Access to evidence-based psychological treatment for mental health disorders is a global challenge due to high treatment costs and limited availability of mental health professionals. Treatment coverage is below 50% and usually substantially lower. Novel technologies may contribute to accessible and affordable treatment options in important ways.1,2

Such interventions can be administered in either a guided or self-guided fashion. In guided treatments, the patient is supported by a clinician who provides brief support as the individual works through the internet program. Self-guided interventions do not involve clinician support during the intervention. However, it is important to note that there is considerable variability in the delivery of self-guided internet-based cognitive-behavioral therapy (iCBT). For example, some studies have significant involvement with a clinician during the recruitment stage and involve a pretreatment assessment interview via telephone, while others are fully automated with no clinician involvement during any aspect of the study (ie, recruitment, assessment, or treatment). Those that include contact with a clinician at any point of the study may increase supportive accountability,3 which may subsequently lead to enhanced outcomes.4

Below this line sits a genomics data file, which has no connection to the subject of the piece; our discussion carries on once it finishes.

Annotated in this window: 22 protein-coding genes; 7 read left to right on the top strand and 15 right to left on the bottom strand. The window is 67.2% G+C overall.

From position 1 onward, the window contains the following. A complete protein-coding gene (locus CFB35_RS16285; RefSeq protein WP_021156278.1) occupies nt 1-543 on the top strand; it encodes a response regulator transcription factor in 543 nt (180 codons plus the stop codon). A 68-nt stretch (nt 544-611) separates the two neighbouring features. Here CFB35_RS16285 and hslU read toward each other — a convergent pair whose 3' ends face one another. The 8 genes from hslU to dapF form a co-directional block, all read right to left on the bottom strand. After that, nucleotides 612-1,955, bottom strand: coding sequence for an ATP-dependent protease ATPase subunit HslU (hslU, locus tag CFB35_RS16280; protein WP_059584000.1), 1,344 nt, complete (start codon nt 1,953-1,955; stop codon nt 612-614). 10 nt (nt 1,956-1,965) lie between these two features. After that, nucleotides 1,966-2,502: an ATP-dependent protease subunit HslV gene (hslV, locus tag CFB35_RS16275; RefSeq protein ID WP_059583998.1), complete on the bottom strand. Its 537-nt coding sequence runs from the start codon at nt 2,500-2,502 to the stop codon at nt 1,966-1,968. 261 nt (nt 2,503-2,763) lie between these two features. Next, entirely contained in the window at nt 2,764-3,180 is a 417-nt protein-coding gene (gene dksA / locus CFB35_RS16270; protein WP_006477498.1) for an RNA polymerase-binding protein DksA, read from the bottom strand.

Some professionals have restrictions with technology and others do not have time to learn, while some use technology as a resource for psychological and therapeutic work, including those who specialize in improving the understanding of the subject.5 Additionally, some people limit themselves from accepting treatments and technological resources due to personal issues or beliefs.